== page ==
"Nobody prepared me for the fame at all," he says, "not the label, not myself. I guess I thought, 'What is there left to learn for me in music?' Of course, there was plenty to learn, when it all hit. The worldwide degree of success induces its own hysteria. Then you start to feel like you're out of control. You get so famous that you are protected and advised at all times; if you want to go out, it has to be arranged by somebody first.
"I did venture out a few times on my own, but it got so manic that I had to retreat back to my hotel. Then you get told to just stay in your room, which is when the claustrophobia sets in. Hotel rooms feel incredibly small. It got incredibly boring. It was just work, work, work and no pleasure. You just get in a plane, and then get in a car, and you don't see anything of the world."
At the end of the 1980s, after almost a decade of that way of life, Young took a few years out in Los Angeles. In 1987 he married former model Stacey Smith, who he'd met during the filming of the Come Back And Stay video four years earlier. During their relationship, Smith twice left Young for other men, with one of the relationships producing a love child who, to his enormous credit, Young has now accepted into his own family.
He and Smith are back together, but Young's voice drops to a distant murmur when quizzed on his marriage, and how he reunited with his wife. "It just ... felt like the right thing to do. It's ... good. To have a chance to go back and put it all right is a good thing. I don't want to go into it any more than that."
Young is much more open on the topic of his children, and you don't doubt his assertion that he "loves family".
He's happy to be able to spend more time around his daughters Levi (27) and Layla (19) and son Grady Cole (18) now that the touring schedule isn't quite so hectic.
"I won't get to see them for much longer, as they'll all be flying the nest soon!" he laughs.
There is a special area that Young and his family enjoy spending time in, a region of escape that the singer relished when his fame was getting on top of him back in the day.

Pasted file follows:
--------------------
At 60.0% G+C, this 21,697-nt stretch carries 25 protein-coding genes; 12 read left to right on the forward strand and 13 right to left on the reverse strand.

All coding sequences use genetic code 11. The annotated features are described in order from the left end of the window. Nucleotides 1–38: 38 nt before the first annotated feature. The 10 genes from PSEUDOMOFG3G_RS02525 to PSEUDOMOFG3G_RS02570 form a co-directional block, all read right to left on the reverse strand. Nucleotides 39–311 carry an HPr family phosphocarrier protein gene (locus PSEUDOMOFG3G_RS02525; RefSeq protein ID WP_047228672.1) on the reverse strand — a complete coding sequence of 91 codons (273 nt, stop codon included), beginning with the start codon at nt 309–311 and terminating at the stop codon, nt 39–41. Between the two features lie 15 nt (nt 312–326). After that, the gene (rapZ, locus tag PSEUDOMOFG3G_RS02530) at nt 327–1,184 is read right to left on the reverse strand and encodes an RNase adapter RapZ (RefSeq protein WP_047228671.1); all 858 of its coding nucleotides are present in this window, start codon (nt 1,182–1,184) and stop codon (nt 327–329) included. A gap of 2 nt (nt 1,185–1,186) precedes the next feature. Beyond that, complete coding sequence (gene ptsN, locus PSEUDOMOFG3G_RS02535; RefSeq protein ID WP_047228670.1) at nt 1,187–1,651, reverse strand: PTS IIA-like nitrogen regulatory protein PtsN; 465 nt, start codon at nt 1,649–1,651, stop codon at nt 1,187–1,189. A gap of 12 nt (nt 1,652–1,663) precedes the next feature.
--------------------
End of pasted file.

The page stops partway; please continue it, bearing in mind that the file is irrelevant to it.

"The deserted plains of Arizona are so liberating," gushes Young. "Man, it feels good! I fell in love with the place once, and now my family go there. We ride horses in a canyon, visit lakes and teach the kids how to lasso. Great times. If money was no object I'd buy a house in Santa Fe now."
At this, Young is reminded of the theme of one his bestselling hits: "We're back to that same topic: 'Wherever I Lay My Hat, That's My Home!' Travel, I love it."
The open spaces of Arizona are a perfect antidote to Young's old hotel room blues, and he seems to have been energised by his gradual move away from the public eye. Does this mean he is less shy now than his tentative teenage self forced under the spotlight years ago?
"I don't think I'm shy anymore, no," he asserts. "I think you lose that as you get older. Maybe I would give Iggy Pop and David Bowie a call now!"
- Paul Young plays Feile an Phobail, Belfast, on August 3. For details, visit www.feilebelfast.com
Everything must change ... his new gigs
Reality TV star – Young admits to having had reservations before appearing on diving programme Splash recently, but says he enjoyed the experience. Panellist on Splash, Leon Taylor, accused Young's dives of being too 'basic' as he went out of the competition
Cookery – Young has also appeared on cooking shows such as Celebrity Masterchef and Hell's Kitchen, the latter under the tutelage of chef Marco Pierre White. The singer jokes that White is "much calmer" than fellow celebrity cook Gordon Ramsay. Young worked for his wife's restaurant for a spell too, after the pair had split up in 2006
Los Pacaminos – the singer formed 'Tex-Mex cowboy' band Los Pacaminos in 1995. The group, who are influenced by the music of Ry Cooder, have released one studio album and have just finished a new record